In fact, Cook-Sather et al. (2014) state that 'When criteria for grading and other forms of summative assessment are negotiated, student learning and engagement deepen. Understanding grading and feedback criteria helps students meet expectations more effectively and comprehend more fully where (and why) they did not adequately demonstrate their learning'. While they are speaking about the results of a particular study, I like to think that this can be generalised to the students who will participate in my project; by allowing students to see the literature behind what makes 'effective feedback' and then comparing this to the responses they receive from the interviews, the hope is that they will develop a better understanding of how powerful feedback can be, and how they can better use it to their own advantage.

In terms of 'Why Pupil Premium students?' my aims are, again, quite ambitious. I hope that, by including PP students in the research process I will instil in them a) better learning skills, b) better research skills and c) a desire to continue their education post-16 and beyond. Studies have shown that students who are PP are less likely less likely to achieve well in school (Ofsted, 2012). They are also less likely to attend University (Ofsted, 2012). It is these gaps that I hope to help close by including PP students; including them in a University study will hopefully give them a (positive) experience of what higher education is all about, as well as to improve their metacognitive skills on a more immediate level.

To meet this end, I will train the students on basic research skills, such as how to conduct research-based interviews, how to collect and analyse data, as well as to perhaps (this bit I am not 100% sure on yet) write their own report of their findings. All of these tasks will provide them with a range of skills that they might not learn on their own. Hopefully, the students involved will build on their own academic skills, change their own attitudes towards feedback and learning, and improve their own sense of self-efficacy (Cook-Sather et al, 2014). As Cook-Sather et al. (2014) state, it's these types of skills that are 'considered to be of strategic importance' to universities; by having PP students work with these skills now, they may be inspired to take what they've learnt further, and have university level aspirations for themselves.

By including students in the research process, and specifically having them work with issues around feedback, my hope is that my team of student researchers will better understand, and perhaps be critical of, the feedback they receive, thus making better use of it (or, perhaps, even challenging moments when the feedback isn't enough to push them forward). Similarly, by providing the interview students with notebooks to record their thoughts of feedback throughout a given week, they may be inspired to actually take note of, and think about, issues around feedback that they hadn't thought of before. All of this leads to students who are more aware of how they learn, which the research suggests is a good step towards improving progress.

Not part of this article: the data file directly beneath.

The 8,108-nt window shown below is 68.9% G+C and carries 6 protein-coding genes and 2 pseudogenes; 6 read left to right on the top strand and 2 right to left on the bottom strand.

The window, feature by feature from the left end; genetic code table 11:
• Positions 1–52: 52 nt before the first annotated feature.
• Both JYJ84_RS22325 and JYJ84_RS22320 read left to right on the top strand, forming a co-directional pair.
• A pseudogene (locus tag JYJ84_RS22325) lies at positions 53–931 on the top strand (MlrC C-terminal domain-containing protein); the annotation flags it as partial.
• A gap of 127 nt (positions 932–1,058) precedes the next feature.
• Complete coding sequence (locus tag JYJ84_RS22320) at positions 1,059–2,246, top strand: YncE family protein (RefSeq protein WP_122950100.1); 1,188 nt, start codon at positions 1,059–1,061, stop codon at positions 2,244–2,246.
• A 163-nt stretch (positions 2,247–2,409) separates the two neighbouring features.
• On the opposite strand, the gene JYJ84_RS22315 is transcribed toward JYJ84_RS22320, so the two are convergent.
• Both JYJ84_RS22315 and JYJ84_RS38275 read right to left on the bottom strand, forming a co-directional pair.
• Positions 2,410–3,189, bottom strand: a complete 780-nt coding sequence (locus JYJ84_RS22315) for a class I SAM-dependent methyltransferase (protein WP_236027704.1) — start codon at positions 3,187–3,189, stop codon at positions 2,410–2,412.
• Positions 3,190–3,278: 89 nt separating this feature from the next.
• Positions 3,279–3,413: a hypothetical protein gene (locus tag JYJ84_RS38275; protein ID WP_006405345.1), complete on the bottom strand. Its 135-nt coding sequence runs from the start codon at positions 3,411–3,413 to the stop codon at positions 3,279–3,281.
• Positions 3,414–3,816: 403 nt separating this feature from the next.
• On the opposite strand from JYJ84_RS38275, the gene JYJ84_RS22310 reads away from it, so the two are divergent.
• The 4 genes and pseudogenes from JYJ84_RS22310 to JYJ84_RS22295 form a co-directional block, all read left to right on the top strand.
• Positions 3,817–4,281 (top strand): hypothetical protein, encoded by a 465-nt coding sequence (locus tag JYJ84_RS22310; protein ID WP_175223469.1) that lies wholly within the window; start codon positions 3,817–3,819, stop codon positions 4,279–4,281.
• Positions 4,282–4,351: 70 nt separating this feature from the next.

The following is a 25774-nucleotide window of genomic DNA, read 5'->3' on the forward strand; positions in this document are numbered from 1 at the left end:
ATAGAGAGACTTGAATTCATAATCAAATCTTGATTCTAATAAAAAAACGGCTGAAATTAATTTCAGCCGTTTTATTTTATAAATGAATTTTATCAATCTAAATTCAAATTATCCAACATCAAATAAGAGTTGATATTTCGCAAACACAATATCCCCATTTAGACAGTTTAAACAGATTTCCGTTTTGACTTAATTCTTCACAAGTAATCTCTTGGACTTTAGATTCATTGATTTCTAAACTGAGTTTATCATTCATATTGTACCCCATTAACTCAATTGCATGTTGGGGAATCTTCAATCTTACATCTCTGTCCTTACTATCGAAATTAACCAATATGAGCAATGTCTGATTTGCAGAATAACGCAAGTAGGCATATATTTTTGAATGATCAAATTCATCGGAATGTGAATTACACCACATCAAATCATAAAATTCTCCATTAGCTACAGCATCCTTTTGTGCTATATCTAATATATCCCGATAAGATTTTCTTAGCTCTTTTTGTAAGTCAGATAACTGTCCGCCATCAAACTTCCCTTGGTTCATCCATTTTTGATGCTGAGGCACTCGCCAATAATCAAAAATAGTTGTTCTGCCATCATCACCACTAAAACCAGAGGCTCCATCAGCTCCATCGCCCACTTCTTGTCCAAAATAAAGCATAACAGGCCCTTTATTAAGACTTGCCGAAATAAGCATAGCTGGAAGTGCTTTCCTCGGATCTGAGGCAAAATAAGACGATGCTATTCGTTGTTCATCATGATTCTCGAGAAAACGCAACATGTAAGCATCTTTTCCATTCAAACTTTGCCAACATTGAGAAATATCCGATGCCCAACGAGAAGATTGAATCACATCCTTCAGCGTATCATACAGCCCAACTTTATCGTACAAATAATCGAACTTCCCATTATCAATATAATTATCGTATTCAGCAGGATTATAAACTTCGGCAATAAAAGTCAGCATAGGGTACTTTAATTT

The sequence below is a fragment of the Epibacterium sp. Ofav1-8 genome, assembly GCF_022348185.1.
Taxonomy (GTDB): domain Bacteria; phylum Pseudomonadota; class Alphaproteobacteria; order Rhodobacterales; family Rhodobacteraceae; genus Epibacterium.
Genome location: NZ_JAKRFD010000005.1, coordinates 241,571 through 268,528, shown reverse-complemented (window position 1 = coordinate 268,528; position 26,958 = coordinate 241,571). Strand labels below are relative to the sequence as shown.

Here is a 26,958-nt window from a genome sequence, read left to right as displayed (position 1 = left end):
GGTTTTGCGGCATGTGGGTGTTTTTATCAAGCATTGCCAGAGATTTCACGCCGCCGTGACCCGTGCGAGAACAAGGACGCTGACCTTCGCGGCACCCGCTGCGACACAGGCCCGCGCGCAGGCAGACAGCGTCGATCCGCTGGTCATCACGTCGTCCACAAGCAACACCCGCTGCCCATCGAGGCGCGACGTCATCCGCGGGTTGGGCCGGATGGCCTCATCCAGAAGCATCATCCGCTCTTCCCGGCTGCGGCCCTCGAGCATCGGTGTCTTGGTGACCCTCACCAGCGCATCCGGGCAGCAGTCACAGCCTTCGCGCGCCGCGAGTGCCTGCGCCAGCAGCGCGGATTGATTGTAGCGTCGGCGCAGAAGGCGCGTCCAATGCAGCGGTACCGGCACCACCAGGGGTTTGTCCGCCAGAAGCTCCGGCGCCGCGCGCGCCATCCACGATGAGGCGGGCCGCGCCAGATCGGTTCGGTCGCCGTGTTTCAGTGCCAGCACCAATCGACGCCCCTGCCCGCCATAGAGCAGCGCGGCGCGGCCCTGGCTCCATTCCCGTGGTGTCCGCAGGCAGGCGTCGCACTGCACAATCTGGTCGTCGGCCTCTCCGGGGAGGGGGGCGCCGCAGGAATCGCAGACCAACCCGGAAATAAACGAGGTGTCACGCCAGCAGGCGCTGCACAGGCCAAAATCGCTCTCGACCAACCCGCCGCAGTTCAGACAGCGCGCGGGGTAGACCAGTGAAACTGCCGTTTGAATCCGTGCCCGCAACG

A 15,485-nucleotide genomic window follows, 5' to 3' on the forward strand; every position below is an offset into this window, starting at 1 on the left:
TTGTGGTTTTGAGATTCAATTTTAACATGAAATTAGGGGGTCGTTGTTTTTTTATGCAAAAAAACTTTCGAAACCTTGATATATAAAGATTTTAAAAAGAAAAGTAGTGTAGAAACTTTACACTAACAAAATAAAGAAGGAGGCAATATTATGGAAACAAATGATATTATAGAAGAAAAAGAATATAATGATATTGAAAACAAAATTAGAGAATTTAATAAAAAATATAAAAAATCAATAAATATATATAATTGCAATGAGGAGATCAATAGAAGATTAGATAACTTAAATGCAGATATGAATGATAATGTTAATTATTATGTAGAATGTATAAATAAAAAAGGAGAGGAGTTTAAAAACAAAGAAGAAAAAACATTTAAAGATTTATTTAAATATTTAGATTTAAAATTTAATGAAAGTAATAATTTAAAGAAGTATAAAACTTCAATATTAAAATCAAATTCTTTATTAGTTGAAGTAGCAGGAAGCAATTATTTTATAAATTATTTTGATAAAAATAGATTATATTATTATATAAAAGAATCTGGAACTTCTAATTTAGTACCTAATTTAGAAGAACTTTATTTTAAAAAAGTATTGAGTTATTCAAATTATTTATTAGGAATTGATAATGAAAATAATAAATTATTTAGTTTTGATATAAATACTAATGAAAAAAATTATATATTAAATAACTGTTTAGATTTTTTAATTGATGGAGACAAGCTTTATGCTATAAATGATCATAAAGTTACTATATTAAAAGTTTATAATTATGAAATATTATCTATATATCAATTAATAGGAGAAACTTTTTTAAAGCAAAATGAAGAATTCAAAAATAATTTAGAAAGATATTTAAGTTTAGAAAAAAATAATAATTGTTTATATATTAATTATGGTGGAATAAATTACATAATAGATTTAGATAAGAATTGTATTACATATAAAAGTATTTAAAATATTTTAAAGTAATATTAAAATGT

To summarise, drawing on Rudduck and Flutter (2004), my answer to 'why include students as researchers' is the following:

-to better develop students understanding and awareness of how feedback works within the school
- to help the students see feedback (and their subsequent learning) as a serious matter
- to promote the development of higher order thinking skills (metacognition)
- to raise the self-confidence, self esteem and academic aspirations of my student researchers
- to develop students 'technical language' for talking about feedback and learning

References

Cook-Sather, Alison; Bovil, Catherine and Felton, Peter (2014). Engaging Students as Partners in Learning and Teaching: A Guide for Faculty. Jossey-Bass

Earl, Lorna M. (2013) Assessment as Learning: Using Using Classroom Assessment to Maximise Student Learning. 

Ofsted (2012). 'Unseen children: access on achievement 20 years on: Evidence report'. Available online at http://www.ofsted.gov.uk/resources/unseen-children-access-and-achievement-20-years 

Rudduck, Jean and Flutter, Julia. (2004) Consulting Pupils: What's in it for schools? RoutledgeFalmer